No. 1895 October Term, 1975, Appeal from Order of the Court of Common Pleas, Criminal Division of Berks County, Pennsylvania, at No. 83-83A September Term, 1967.
Louis R. Rizzuto, Assistant Public Defender, Reading, for appellant.
Charles M. Guthrie, Jr., Assistant District Attorney, and Grant E. Wesner, Deputy District Attorney, Reading, for Commonwealth, appellee.
Watkins, President Judge, and Jacobs, Hoffman, Cercone, Price, Van der Voort and Spaeth, JJ. Spaeth, J., files a dissenting opinion in which Hoffman, J., joins.
[ 251 Pa. Super. Page 19]
The appellant, Joseph Jude Oliver, filed the instant appeal following the denial by the lower court, after a hearing of his petition for relief under the Post Conviction Hearing Act. (Act of January 25, 1966, P.L. 1580, 19 P.S. § 1180-1 et seq. The record shows that on May 29, 1969, the appellant was sentenced to ten to twenty years in prison following his conviction on rape charges. On appellant's subsequent direct appeal we affirmed the judgment of sentence. Commonwealth v. Oliver, 216 Pa. Super. 744, 258 A.2d 337 (1969). Thereafter the Pennsylvania Supreme Court denied appellant's petition for allowance of appeal. The instant Post Conviction Hearing Act effort was initiated by appellant in September, 1974.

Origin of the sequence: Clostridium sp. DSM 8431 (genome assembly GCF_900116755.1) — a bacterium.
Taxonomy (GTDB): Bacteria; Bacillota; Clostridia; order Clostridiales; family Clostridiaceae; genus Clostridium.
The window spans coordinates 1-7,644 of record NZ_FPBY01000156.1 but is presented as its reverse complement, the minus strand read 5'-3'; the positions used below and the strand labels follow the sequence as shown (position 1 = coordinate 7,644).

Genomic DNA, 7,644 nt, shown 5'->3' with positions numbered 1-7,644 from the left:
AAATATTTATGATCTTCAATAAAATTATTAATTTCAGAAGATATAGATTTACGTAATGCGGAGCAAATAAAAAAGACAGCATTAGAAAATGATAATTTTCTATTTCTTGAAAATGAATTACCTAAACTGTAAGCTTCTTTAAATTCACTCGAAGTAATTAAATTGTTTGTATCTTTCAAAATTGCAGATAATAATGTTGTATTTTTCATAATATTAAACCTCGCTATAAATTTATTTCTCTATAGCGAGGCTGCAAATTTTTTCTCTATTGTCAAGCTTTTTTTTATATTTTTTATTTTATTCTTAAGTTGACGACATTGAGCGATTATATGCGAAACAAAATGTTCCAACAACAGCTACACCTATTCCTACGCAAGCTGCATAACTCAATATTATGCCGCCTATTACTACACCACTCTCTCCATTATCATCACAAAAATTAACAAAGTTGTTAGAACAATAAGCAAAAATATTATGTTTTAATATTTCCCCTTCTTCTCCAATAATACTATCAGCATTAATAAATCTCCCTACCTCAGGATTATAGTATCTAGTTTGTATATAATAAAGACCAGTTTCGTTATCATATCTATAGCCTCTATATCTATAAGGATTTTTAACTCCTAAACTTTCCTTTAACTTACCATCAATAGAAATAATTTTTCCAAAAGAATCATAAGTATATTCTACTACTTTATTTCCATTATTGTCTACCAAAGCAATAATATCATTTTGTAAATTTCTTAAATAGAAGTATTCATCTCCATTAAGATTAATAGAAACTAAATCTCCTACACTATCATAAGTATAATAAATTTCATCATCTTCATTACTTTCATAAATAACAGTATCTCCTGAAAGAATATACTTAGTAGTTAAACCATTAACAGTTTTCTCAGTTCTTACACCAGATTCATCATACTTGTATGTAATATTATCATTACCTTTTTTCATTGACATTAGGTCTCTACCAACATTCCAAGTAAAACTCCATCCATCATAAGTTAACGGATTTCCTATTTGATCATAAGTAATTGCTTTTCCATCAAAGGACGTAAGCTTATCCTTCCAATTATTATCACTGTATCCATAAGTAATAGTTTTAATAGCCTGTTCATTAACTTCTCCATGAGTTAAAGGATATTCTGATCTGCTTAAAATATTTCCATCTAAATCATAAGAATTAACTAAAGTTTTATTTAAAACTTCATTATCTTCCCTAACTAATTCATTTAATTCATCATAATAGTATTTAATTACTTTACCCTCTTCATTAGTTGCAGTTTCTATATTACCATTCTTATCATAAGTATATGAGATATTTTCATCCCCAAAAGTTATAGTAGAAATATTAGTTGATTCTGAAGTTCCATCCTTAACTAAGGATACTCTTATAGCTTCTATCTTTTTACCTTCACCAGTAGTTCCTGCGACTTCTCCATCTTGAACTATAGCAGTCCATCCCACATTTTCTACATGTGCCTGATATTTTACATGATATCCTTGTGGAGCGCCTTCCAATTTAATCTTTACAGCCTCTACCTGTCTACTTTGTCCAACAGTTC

The appellant's initial contention is that his conviction should be reversed because of his compliance, despite his objection, with the mandates of former Rule 312 of the Pennsylvania Rules of Criminal Procedure. That Rule required
[ 251 Pa. Super. Page 20]
a criminal defendant to provide the Commonwealth with a notice prior to trial of his intent to raise an alibi defense, together with the names of proposed alibi witnesses and the location where he planned to prove he was at the time of the crime charged. In Wardius v. Oregon, 412 U.S. 470, 93 S.Ct. 2208, 37 L.Ed.2d 82 (1973), the United States Supreme Court held a very similar alibi disclosure rule unconstitutional, in that it afforded the criminal defendant no reciprocal discovery rights of the prosecution's evidence and witness list prior to trial. In Commonwealth v. Contakos, 455 Pa. 136, 314 A.2d 259 (1974), our own Rule 312 was declared unconstitutional on the Wardius rationale. The appellant as well as our dissenting brethren on this court would have us declare Wardius to have retroactive application to appellant's case. We find it highly inappropriate to do so.